Critical Family History Book Review: Before we were Yours

Wingate, Before we were Yours

Wingate, Before we were Yours

Adoption presents challenges to family historians. Perhaps the greatest challenge is figuring out how important it is to trace biological ancestors, especially if they have had little or no role in actually raising a person. Lisa Wingate, in Before we were Yours (Ballantine, 2017), grapples with this question, although her purpose is mainly to critique unethical adoption practices.

The storyline follows two main characters. Avery Stafford is a young lawyer from South Carolina who, in 2015, had been living in New York but returned home to help care for her ailing father, a prominent Senator. Avery is also being groomed to run for his seat in the near future, although she has mixed feelings about this possible future. Rill Foss is a young adolescent who, during the 1930s, had been living with the family she adored on the Mississippi River in a boat large enough to hold a shanty, and who (along with her four siblings) was kidnapped and taken to an orphanage while her parents were in the hospital attempting to deliver a baby. These two characters connect when Avery bumps into an elderly woman named May Crandall at an elder facility, who initially believes Avery is someone named Fern.

Wingate was inspired to write this novel after learning about the Tennessee Children’s Home Society, and particularly its Memphis branch operator Georgia Tann. Under Tann’s direction, the organization kidnapped thousands of children to sell for adoption on the black market, mainly to prominent, wealthy families. While waiting to be adopted, the children were badly mistreated; many were sexually abused. In Before we were Yours, readers accompany Rill and her siblings as they are yanked from life with a family who lacked money but not love, and placed in a facility that renamed children in order to hide them from their parents and treated them as commodities. As Wingate put it, they were “five little river gypsies who suffered at the hands of the Tennessee Children’s Home Society” and who “deserve to have their stories carried forward into the future.”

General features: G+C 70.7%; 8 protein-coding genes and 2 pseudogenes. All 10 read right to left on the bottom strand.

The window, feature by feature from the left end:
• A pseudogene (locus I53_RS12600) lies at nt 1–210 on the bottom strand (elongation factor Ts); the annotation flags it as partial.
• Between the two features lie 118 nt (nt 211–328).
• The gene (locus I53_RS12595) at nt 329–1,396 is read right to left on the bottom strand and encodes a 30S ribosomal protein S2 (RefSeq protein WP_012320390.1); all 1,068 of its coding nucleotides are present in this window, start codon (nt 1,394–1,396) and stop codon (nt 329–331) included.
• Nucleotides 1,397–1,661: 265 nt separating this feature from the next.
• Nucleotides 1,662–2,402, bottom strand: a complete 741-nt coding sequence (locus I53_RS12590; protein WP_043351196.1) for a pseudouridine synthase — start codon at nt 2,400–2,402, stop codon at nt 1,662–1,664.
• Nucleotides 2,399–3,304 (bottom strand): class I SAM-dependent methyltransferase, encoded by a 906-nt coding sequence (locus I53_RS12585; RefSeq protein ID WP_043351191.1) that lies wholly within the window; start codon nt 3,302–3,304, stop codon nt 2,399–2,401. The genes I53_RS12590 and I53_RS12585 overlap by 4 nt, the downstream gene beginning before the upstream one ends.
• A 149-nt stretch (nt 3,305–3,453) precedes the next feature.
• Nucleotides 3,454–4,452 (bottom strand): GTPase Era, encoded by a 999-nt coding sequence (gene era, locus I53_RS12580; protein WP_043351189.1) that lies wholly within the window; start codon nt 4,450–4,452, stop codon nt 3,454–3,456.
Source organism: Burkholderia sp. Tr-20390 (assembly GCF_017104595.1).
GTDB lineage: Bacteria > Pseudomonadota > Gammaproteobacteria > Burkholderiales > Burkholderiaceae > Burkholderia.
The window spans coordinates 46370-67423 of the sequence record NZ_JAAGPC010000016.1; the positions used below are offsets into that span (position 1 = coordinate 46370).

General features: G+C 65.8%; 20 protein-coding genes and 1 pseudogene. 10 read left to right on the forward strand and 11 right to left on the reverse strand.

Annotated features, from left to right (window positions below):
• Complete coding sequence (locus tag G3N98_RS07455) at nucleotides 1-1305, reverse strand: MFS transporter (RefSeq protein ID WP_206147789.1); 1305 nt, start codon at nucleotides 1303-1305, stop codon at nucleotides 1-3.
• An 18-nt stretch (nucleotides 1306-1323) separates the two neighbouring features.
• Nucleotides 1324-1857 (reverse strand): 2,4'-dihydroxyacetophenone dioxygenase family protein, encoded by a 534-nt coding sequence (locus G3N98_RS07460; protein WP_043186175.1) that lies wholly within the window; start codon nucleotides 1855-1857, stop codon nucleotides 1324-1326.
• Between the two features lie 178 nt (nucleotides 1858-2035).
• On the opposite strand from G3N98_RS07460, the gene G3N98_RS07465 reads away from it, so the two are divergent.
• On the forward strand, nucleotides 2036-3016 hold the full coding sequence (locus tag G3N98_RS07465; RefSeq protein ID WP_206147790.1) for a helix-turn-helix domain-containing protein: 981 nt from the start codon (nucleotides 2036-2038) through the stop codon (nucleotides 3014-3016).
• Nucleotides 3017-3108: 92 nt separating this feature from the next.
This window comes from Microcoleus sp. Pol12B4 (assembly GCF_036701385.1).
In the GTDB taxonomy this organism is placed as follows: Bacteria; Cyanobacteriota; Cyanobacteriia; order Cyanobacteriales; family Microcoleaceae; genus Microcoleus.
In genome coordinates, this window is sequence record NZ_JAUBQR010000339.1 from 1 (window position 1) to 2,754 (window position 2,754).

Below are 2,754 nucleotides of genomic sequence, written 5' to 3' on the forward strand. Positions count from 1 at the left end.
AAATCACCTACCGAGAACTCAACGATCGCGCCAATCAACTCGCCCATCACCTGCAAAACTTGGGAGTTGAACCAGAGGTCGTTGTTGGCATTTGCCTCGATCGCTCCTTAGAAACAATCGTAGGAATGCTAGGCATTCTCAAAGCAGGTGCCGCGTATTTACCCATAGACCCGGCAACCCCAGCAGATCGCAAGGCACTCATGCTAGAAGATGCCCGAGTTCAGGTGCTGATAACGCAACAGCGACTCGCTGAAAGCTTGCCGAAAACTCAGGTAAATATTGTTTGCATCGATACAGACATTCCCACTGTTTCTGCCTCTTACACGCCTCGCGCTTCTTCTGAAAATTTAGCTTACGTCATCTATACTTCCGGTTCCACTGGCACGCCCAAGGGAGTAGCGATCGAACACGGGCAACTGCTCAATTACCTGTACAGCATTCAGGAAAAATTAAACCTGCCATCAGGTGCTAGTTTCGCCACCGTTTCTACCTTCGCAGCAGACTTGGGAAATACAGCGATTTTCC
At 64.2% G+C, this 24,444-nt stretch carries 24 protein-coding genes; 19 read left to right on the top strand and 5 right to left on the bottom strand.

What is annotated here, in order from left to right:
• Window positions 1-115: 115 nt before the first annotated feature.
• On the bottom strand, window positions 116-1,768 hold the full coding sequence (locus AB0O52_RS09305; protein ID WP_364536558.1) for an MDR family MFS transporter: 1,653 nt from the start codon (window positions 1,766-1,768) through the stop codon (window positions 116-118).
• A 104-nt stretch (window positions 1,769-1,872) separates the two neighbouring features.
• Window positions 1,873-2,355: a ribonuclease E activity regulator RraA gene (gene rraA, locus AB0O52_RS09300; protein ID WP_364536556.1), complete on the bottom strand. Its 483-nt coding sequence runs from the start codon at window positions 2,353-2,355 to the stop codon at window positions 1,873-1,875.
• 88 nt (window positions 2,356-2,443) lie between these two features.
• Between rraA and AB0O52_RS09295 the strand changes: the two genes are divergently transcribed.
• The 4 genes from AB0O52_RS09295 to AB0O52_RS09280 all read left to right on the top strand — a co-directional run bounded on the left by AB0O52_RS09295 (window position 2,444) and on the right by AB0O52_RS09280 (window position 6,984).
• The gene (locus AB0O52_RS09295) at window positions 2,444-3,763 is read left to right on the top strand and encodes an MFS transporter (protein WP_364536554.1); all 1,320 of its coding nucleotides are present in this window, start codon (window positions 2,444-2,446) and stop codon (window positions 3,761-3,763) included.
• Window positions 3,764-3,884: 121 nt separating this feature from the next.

Toward the end of the novel, Wingate asks briefly what their lives would have been had they not been kidnapped. Four of the siblings were adopted into upper class families, where they were afforded opportunities they would not have had otherwise. (One of the siblings disappeared.) She does not answer this question, although readers are left with the sense that the Foss children and others like them would still have lived worthwhile, meaningful lives.

Both explicitly and implicitly, the novel asks who we are. Rill Foss goes through life with two identities reflected in two different names: one pre-adoption and the other post-adoption. When she was kidnapped, she was old enough to remember her Foss identity and her life as a member of a river family. Other siblings, kidnapped at younger ages, remember far less. A four-year-old begins to forget her birth family while she and Rill are together, and an even younger sibling never knew her birth family.

Yet, in the novel, four biological sisters find each other as adults, and form bonds at least as strong as those they have with loved ones in their present-day lives, bonds symbolized by shared hair texture and facial coloring. Wingate suggests that biological origins are at least as significant in determining who we are as are lived relationships. For anyone grappling with adoption and family history, Before we were Yours, a page-turner to read, provides questions to ponder.

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